New business ideas during COVID-19


Date: 20 May 2020

An entrepreneur works on her new online business

There’s no doubt 2020 will be remembered as the year of the coronavirus pandemic, and possibly as the beginning of the coronavirus period. At this stage no one can know how long the virus will affect the world for, and when it will be safe enough to completely ease restrictions. There is a lack of verifiable data and a great deal of misinformation and misleading or destructive opinions. But in all likelihood, many of the restrictions and adjustments will be here for the foreseeable future. 

This is not very helpful for the world of business, the majority of which is closed or curtailed in one way or another. A minority of businesses have prospered under lockdown conditions and some have been castigated for their success. But we should all try to adapt and continue our businesses however we can. If we can offer the world something of value, then we should strive to do this. While COVID-19 has closed many doors, there are always windows of opportunity for creative thinkers.

For all businesses that are trying to make it in the world, a little technical assistance will usually be required at least once. IT experts like Computers in the City can provide all the services needed for running a business. 

Initiatives with value

The German government has recently launched the Beyond Crisis initiative in partnership with Deutschland – Der Land der Ideen. This will support new businesses aimed at providing solutions for a society affected by COVID-19. New ideas and business opportunities are continually submitted to the platform and reviewed on a daily basis. The organisation is designed to respond quickly if an idea has potential.

An example of a social project includes one that organises support within individual neighbourhood areas. The platform is called and has grown more popular in Germany since it was awarded funding four years ago. This predates the coronavirus pandemic but has been more relevant since the recent changes in the world.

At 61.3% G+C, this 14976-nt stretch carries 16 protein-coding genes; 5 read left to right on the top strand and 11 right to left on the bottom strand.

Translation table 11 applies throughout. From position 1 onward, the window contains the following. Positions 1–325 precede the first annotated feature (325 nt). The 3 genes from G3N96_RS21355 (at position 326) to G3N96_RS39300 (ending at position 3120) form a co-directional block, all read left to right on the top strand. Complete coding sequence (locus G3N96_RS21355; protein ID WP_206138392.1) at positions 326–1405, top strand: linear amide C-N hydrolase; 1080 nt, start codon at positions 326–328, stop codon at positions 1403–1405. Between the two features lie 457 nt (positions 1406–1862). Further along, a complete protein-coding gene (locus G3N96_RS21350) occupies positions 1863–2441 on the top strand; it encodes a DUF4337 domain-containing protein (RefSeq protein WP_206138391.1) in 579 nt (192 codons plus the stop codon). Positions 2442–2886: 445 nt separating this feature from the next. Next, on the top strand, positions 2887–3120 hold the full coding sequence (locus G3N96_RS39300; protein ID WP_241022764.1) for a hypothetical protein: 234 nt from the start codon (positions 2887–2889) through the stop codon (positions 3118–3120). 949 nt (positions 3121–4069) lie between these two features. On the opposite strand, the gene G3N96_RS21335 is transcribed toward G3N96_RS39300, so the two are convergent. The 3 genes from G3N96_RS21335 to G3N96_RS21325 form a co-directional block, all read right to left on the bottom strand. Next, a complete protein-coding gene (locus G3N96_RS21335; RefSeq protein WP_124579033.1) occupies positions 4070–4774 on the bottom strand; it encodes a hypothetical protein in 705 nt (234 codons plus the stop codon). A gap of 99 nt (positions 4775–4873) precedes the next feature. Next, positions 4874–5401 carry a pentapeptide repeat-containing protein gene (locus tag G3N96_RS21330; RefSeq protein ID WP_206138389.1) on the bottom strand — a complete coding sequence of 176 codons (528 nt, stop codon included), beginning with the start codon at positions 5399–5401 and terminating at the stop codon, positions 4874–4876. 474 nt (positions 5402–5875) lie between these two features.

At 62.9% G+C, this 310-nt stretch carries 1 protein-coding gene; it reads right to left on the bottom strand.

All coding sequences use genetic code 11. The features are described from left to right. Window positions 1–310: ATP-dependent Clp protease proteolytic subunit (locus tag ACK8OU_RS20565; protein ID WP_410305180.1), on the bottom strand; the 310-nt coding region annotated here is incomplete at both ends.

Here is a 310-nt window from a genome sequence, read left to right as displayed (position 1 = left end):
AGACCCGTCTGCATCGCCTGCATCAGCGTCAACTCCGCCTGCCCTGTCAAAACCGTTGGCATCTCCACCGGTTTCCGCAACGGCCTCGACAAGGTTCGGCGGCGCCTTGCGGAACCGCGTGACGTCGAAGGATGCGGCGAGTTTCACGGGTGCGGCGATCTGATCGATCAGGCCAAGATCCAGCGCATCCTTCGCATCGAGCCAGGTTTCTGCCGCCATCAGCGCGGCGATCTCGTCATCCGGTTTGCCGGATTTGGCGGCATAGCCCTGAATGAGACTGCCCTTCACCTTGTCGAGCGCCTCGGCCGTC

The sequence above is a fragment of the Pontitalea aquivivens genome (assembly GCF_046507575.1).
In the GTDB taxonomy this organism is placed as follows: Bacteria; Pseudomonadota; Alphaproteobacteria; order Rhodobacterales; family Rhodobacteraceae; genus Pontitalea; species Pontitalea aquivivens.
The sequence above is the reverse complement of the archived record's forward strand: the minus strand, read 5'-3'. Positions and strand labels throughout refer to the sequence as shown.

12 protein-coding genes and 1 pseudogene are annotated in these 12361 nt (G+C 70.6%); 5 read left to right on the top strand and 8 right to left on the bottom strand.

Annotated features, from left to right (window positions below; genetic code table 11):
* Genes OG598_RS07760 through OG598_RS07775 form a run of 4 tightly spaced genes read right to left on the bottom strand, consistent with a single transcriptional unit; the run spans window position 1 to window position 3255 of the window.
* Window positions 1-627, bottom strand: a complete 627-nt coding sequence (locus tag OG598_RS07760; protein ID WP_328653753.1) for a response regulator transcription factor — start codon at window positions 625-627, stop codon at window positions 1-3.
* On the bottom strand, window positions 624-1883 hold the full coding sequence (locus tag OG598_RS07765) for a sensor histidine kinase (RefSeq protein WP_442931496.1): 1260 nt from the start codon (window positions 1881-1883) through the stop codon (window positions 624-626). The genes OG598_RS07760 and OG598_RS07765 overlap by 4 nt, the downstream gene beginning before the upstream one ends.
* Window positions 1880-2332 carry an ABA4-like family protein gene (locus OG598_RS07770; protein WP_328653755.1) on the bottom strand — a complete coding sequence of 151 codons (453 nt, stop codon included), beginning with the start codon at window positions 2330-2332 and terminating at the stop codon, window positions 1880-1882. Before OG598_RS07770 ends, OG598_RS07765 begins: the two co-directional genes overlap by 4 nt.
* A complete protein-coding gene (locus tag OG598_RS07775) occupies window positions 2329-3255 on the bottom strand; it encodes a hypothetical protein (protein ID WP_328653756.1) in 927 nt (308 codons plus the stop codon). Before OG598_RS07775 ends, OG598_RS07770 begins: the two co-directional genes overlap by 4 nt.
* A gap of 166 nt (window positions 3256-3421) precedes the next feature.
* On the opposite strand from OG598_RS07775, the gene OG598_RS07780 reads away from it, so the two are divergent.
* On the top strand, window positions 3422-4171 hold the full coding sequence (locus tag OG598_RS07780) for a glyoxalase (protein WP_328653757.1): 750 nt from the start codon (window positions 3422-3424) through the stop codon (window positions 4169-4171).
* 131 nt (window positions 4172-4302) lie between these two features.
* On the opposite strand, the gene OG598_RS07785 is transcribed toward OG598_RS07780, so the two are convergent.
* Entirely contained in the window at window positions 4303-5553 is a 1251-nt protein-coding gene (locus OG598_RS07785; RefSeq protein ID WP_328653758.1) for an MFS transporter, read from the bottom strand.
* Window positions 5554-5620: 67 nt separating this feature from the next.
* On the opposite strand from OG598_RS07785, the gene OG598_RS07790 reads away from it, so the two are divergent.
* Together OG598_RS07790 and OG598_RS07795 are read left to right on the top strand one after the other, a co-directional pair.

It has been widely reported that COVID-19 has put enormous pressure on medical services around the world. This also means that health care has been scaled back when it comes to non-coronavirus conditions. Due to stay-at-home measures and concerns of contracting the virus, people are also less likely to visit hospitals.

Telemedicine may be the answer to this, by providing the general public with the vital information and medical supplies that they need on a remote basis. is a platform that guides people through the self management of chronic conditions using an avatar. This is especially useful for the elderly, who are able to avoid visiting hospitals and risking infection.

Delivery apps

With more people turning to home delivery since the coronavirus outbreak, an increase in delivery services was an inevitable development. Food delivery apps represent an emerging market from the advent of the smartphone, which was already experiencing considerable growth. The impact of COVID-19 has naturally accelerated this growth, bridging the gap between customers reluctant or unable to go out, and restaurants trying to stay in business.

Apps like UberEats and Deliveroo were already popular thanks to their choice, convenience and usability. Other apps, such as Farmdrop or Oddbox, provide the delivery of groceries. Potentially anything can be delivered with greater ease when information can be instantly coordinated with a smartphone. The stay-at-home measures have helped increase user's familiarity with these services. If the restrictions, or at least individual's reluctance to go out are here for the long term, this could be a promising market to enter. 


There is still room for innovation in the ecommerce industry for entrepreneurs with the right ideas, tailored for the post-pandemic market. This has been demonstrated by a new virtual storefront platform called Streetify.

This website and mobile app was launched in response to the COVID-19 crisis, and it aims to connect users with shops in their local area to help them stay in business. The app gives a visual presentation of different streets, so shoppers can go on a virtual walk and enter the individual shops to see their produce and any promotions or deals sourced from Groupon and Rakuten. The retailers have free access to the site for one year in the UK, the US, Canada, Australia and India. 

Live streaming

The ability to live stream different events and services has been shown to act as a business continuity measure that has enabled organisations to stay active throughout the crisis. This has included everything from live religious services, intensive care units and even communication with the emergency services. DJs, such as Rob Da Bank, have broadcast live sets over the internet and popular TV panel shows and chat shows are still running using live chat.

Streaming gives businesses the chance to connect with a market while observing social distancing measures. This could be through educational or instructive live streaming or videos, such as fitness, home cooking, learning to play an instrument or learning a new language.

The business world has changed a great deal over the course of the new decade, but rather than waiting for normality to return businesses should invest their time in adapting to the new order. Even when the world can return to normality, the coronavirus threat is likely to stay with communities for much longer. This means there will be a greater awareness of the risks, and the opportunity for success for businesses that are able to respond to the changing times.

Copyright 2020. Article was made possible by site supporter Zachary Gottlieb

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